Updated: Oct 21, 2019
Hello friends, @samanthajane_d here. We can't wait to tell you all about our adventures in Iceland, the beautiful country of fire and ice.
While we love traveling as a couple we also enjoy trips with our friends. We value our time together but we also value spending time with the people we love. During August of 2016, two of my best friends and I went to Iceland for 5 days. One of the coolest parts of this trip was Iceland’s summer sun. Iceland in the summer has daylight for almost 24 hours! This meant we had even more time to explore the island. A few of the nights we were rushing to find somewhere to eat because we would forget to eat dinner with the sun still up and shining at 9pm. We rented an Airbnb which we found both affordable and adorable with a fantastic location near the center of Reykjavik. Another great part of our Airbnb was the blackout drapes. These helped us sleep since the sun was still up when we would go to bed and would rise again far before we would wake up. For reference, we got maybe 2-3 hours of darkness a night.
I flew from Chicago, IL to Reykjavík, Iceland, with a connection through Minneapolis, MN on Delta, but it was 100% worth the long flight I met my friends in Reykjavík after they had already been in town for a day. They picked me up with the car we rented to allow us to travel around independently. Without renting a car you are reliant on signing up and paying for a bus or tours to transport you around the island. We preferred to set our own schedule and explore off the beaten path.
On our first day in Iceland, we went to Thingvellir National Park. It took us about 45 minutes to drive to Thingvellir. Thingvellir is one of the most visited destinations in Iceland and if you get a chance to go you’ll understand why. The park lies in a rift valley that marks the crest of the Mid-Atlantic Ridge. This means it is the boundary between the North American and Eurasian tectonic plates. Make sure you go to Everyman’s Gorge! There you can actually walk between two different continents!
After visiting Everyman’s Gorge you should go to Geysir. Geysir is a famous hot spring in a geothermal area where you can see a geyser shoot boiling water 70 meters into the air. After that, it’s just a short 9 minute drive to Gullfoss Waterfall. Let me tell you, this is an impressive waterfall. The Hvita River flows through the canyon to create this masterpiece. The waterfall is a three-step “staircase”.
After Gullfoss we drove about 45 minutes to the Kerio Crater. Kerio Crater is a volcanic crater lake. This volcanic crater is famous because it is over 3,000 years old! The land owners do charge a small entrance fee. Travel Tip: One cultural difference for me was paying to use public bathrooms, so make sure to keep cash on you.
This was an adventure day! This was the only day we relied on tours for our exploration. We started by being picked up in Reykjavík and were driven out to a ranch. Here we were given all of the horseback riding equipment we could need and an Icelandic Horse! Icelandic horses are shorter and stouter because they need stronger legs to help them navigate such tough terrain. The tour we took was through the volcanic landscape. The tour was suitable for beginners but they did offer tours for more advanced riders. The tour took approximately 3 hours from start to finish and none of us fell off our horses! We booked through Ishestar and we would recommend using them.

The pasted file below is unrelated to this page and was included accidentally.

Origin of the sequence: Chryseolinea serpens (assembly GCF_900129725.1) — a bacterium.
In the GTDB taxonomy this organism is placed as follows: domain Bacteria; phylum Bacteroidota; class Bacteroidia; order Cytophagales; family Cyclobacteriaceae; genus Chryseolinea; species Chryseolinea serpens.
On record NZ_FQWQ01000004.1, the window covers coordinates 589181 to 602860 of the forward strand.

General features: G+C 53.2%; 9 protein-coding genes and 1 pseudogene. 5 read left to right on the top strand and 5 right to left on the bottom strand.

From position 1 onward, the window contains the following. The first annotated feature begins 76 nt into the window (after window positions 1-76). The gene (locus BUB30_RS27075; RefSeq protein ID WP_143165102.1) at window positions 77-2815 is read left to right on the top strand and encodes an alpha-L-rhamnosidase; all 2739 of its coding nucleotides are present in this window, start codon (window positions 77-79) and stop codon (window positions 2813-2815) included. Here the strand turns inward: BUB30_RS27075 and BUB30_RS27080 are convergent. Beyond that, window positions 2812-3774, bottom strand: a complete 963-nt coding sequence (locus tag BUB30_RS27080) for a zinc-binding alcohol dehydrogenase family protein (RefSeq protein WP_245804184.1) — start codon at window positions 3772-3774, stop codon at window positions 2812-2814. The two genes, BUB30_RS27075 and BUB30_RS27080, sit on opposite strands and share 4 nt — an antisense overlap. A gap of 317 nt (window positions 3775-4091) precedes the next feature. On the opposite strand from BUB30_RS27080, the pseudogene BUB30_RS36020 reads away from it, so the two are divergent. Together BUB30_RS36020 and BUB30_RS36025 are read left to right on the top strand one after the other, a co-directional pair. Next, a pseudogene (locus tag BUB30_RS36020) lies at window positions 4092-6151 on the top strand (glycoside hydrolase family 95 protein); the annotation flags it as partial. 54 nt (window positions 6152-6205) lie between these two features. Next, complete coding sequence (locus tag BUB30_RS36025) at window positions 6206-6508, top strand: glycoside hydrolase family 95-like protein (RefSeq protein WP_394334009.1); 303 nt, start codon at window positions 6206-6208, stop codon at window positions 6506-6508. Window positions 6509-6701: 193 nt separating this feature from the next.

Next we went scuba diving in the Silfra Fissure. The water here is between 2–4° C (36–39° F) so you will need a drysuit when you scuba. We used the company DIVE.IS and I would definitely recommend them. They provided us with a guide, scuba gear, a wet & drysuit, along with gloves and boots to protect your hands and feet from the cold temperatures. The Silfra Fissure is considered one of the best places in the world to scuba dive because the water is so clear you can see up to 70–80 metres (230–260 ft). The water is also so clean you can drink it (which we did while scuba diving) because it is being fed from Iceland’s second largest glacier. Another fun fact is when you scuba dive here you are swimming between two tectonic plates (the North American and Eurasian plates).
On Day 3 we took to the road and explored the Snaefellsnes Peninsula. There are many nature attractions along this route and endless options. We started our day by stopping at the Londrangar Pillars. The pillars have existed since the island was settled about twelve hundred years ago. These two towers are believed to be ancient volcanic plugs that have endured the force of nature of countless years. The highest pillar stands at 76 metres (246 feet) tall and the shortest one is 61 metres (200 feet) tall. The pillars are located along the shoreline, letting the Atlantic Ocean provide gorgeous views.
Next we drove 20 minutes and stopped at Skarðsvík Beach. This beach is one of the only golden beaches in Iceland. While we here we, of course, enjoyed the beach, but we also climbed up to Saxhólsbjarg Cliff. This provided sweeping views of our surroundings. After this we drove another 20 minutes to Djúpalónssandur, also known as the Black Lava Pearl Beach. The whole beach is made of small, smooth black pebbles called Djúpalónsperlur. or the Pearls of Djúpalón.
After enjoying the beaches and hiking, we began our drive home. We stopped along the way as we saw fit to check out waterfalls, mountains, and stunning scenery. We stopped in the small seafront village of Vík í Mýrdal to grab a bite to eat at Suður-Vík. It had a beautiful view of the water and a cozy vibe. We happily let this drive take up our entire day before returning to Reykjavík to enjoy a bit of the nightlife.